Back in school, I learned that fascinating mnemonic in biology, MR NIGER D, (Movement, Respiration, Nutrition, Irritability, Growth, Excretion, Reproduction, and Death) that depicts the unique characteristics of living things. Growing up and being handed presents containing both the bliss and vicissitudes of life, I realized more traits exist (e.g., tiredness), and here’s why.
Athletes can feel weary with that over 25-mile marathon, the excruciating 90 minutes of football, or that intense tennis match that’s decided on a tie-breaker. However, tiredness can transcend the realms of the physical into the depths of our mindscape.
A few students are tired of studying during the day while having to work endless night shifts to make ends meet or pay their tuition. There is the mental fatigue that accompanies the tiring psychometrics and assessments a recent graduate must surpass to land that first skilled job. Some people are exhausted from burning the midnight candle to chase that elusive success, while others who are keen to burn the candle are tired of seeking ways to purchase the match that sets it aflame, as the cost of living blows off the roof. Sighs!
Yes, it’s true life sometimes neglects the bed of roses on which our desires lay by handing us jagged knives and bayonets to fight her unending battles, and that in itself makes one fed up with existence. However, the conscientious are tired of how these battles are fought with the handed weaponry, as knives are no longer used to dice the fruits of our labour but to cut corners and stab the backs that feed us.
Where do we go from here? That’s a question I’m tired of pondering over. Thus, I decided to portray my feelings with graphite pencils on Bristol vellum. I am satisfied with my portrayal of this yawning child, particularly after a long while of drawing, which I could blame on a little emotional exasperation, hence my extended break.
I hope moving forward, I’d have the vigor to carry on my artistic journey to keep creating content for you, my supportive reader. Thanks for sticking around, and until next time, Ciao!
Watching my sister come of age is one of the most joyous things that have ever happened to me, especially as her birthday marks a year further in my artistic journey. I vividly remember my first drawing of her four years ago, which was largely without form due to the absence of shading in my drawings.
Within that four-year frame, my drawings have noticeably improved, and I owe that to YouTube realism tutorials from the likes of Silvie Mahdal, Kristen Patridge and so many more graphite and crayon experts who, through their works, inspired me to keep drawing and subsequently improve. I’d also owe the improvement to the spurring support from you, my WordPress family, and also my sister, whose existence and annual voyages around the sun, have fueled the artistic flame further.
I chose this grimacing picture of her for my recent study, as I continue to explore the world of emotive portraiture, and I must say, I’ve picked quite a few souvenirs from my expedition, including this one, and I hope my future collections only get better from this point.
So, without further ado, I’d like to wish my sister a wonderful birthday, with hopes of umpteen more blissful ones to come.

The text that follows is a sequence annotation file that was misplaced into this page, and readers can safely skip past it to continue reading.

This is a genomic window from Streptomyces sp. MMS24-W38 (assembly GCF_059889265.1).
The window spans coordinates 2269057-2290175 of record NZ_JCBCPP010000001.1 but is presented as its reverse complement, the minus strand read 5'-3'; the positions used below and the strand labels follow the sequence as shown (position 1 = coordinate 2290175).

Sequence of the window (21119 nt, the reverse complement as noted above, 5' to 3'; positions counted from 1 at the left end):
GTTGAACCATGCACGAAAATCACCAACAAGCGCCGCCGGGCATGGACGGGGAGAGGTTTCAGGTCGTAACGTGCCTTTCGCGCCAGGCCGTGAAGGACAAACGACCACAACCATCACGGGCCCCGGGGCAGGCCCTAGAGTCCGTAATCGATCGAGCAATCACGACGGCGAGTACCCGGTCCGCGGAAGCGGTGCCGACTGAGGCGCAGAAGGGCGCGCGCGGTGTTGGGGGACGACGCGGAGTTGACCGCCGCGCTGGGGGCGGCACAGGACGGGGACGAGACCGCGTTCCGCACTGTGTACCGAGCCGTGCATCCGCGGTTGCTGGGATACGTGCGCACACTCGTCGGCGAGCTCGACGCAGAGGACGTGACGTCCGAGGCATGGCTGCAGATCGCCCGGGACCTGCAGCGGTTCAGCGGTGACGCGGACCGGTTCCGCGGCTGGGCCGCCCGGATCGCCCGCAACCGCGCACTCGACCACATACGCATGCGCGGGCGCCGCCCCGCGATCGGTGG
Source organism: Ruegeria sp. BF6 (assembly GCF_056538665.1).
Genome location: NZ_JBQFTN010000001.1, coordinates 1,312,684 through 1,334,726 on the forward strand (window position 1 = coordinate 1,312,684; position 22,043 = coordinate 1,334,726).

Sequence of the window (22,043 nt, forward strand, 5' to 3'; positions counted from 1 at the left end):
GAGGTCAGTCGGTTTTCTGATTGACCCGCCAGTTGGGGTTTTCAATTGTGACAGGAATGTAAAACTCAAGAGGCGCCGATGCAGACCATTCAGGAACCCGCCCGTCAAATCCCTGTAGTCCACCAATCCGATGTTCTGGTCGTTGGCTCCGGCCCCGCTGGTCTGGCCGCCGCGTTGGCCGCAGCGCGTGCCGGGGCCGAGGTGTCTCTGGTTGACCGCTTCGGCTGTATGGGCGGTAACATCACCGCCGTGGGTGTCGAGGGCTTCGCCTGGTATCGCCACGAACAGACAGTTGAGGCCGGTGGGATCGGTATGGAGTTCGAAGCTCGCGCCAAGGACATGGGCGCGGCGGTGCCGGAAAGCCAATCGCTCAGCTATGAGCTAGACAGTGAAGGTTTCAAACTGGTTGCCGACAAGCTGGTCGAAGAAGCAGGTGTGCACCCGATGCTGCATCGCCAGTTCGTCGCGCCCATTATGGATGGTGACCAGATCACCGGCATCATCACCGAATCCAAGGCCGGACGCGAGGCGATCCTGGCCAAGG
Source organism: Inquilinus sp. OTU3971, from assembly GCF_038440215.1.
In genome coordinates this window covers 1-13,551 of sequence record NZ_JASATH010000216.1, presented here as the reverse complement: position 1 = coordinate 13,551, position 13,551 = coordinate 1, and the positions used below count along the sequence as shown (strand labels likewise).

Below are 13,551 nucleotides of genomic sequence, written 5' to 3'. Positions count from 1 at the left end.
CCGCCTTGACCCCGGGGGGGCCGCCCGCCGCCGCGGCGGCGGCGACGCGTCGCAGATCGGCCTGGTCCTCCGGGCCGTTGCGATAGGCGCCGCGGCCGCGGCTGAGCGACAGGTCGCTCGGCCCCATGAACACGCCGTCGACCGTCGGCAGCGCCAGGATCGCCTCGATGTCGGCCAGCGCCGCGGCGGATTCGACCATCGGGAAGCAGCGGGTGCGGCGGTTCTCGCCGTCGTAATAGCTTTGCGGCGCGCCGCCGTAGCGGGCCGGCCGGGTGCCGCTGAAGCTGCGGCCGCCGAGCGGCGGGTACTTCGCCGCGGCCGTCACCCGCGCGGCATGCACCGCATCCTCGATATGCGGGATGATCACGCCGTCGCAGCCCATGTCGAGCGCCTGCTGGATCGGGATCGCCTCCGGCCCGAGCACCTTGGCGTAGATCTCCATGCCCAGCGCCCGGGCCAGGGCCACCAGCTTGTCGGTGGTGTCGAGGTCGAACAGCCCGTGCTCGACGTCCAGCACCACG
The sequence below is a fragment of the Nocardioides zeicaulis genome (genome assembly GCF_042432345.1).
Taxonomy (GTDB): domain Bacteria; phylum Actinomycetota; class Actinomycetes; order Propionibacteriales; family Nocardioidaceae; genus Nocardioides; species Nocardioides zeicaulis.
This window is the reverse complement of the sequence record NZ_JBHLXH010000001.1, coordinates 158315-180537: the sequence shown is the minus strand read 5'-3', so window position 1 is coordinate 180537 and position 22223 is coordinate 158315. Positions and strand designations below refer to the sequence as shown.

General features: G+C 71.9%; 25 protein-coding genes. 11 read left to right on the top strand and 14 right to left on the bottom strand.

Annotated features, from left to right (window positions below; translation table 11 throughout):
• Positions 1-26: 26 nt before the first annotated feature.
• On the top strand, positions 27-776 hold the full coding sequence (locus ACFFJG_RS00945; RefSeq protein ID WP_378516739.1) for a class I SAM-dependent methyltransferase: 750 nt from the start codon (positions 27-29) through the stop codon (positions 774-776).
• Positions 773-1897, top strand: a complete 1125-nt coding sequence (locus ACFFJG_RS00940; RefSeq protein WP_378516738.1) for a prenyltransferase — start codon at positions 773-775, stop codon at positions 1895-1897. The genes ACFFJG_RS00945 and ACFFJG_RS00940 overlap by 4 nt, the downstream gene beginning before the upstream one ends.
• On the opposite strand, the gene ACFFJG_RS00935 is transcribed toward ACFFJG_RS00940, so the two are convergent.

When a child is born, we see that sweetness, cuteness, adorability, and particularly, that shimmering innocence, gushing off their aura; however, where does this innocence go as they come of age?
One could argue that a child’s innocence suffocates in the chokehold that peer pressure has on our schools and society. Another could argue that a child’s innocence dissipates in a disjointed family, where one parent’s state of mind is in Tokyo, and the other’s is in Kyoto, and well, it can be hard to refute this since charity, they say, begins at home.
Furthermore, others think it’s just “normal” for innocency to reduce as a child gets older, but statisticians beg to differ. For those fond of mathematics and statistics, you’d remember the Gaussian curves or “normal” curves that tend to start at a point, peak at the middle, and then regress towards the end. Well, comparing this to innocence and our lifespan, I feel our naivety is at its peak when we are children, but this reduces as our brain develops and learns more about the world from childhood to adulthood. However, as we age gracefully towards our seventies and eighties, we see our innocence tends to peak again, thence, completing the inversely normal curve, or should I say an “abnormal” curve, lol. Now, this is just my fun observation which can be true for most, but definitely not all.
Nonetheless, this thought on a child’s innocence fascinated and spurred me to make this portrait in color pencil, and to be honest, I truly enjoyed it after making most of my previous drawings in graphite. I cannot say if my subsequent drawings will be in color, but I can only relish the unpredictability of my artistic journey.
It is Mothering Sunday! A day to acknowledge and honor the adorable ladies who bore and aided our passage to Earth. However, mothers should not be limited to women who bear children and aid in procreation, as many who proved infertile have nurtured, fostered, and raised children who have been seemingly abandoned by their so-called procreators. These, I liken to the sweet roses of love everblooming in a desolated land of hate, thus, earning their right to be called mothers.
In my little way of honoring mothers, I peeked through Pinterest to find reference photos depicting motherhood and ended up with my recent portrait study. I found it captivating and challenging as it is my first portrait with two faces, albeit completed with graphite pencils on a 9 by 12 inch Bristol vellum paper (small surface given reference photo). In my After Dark post, I highlighted the importance of shading drawings of big sizes, as this captures more details in your drawings, thus, providing more accuracy in drawings. However, my recent study was mainly for illustration purposes and I was okay with how it turned out in the end.
Without further ado, I wish a happy Mothering Sunday to all the moms, with hopes you continue to be that undying source of love to your offspring, family, and the world in general. Do stay blessed.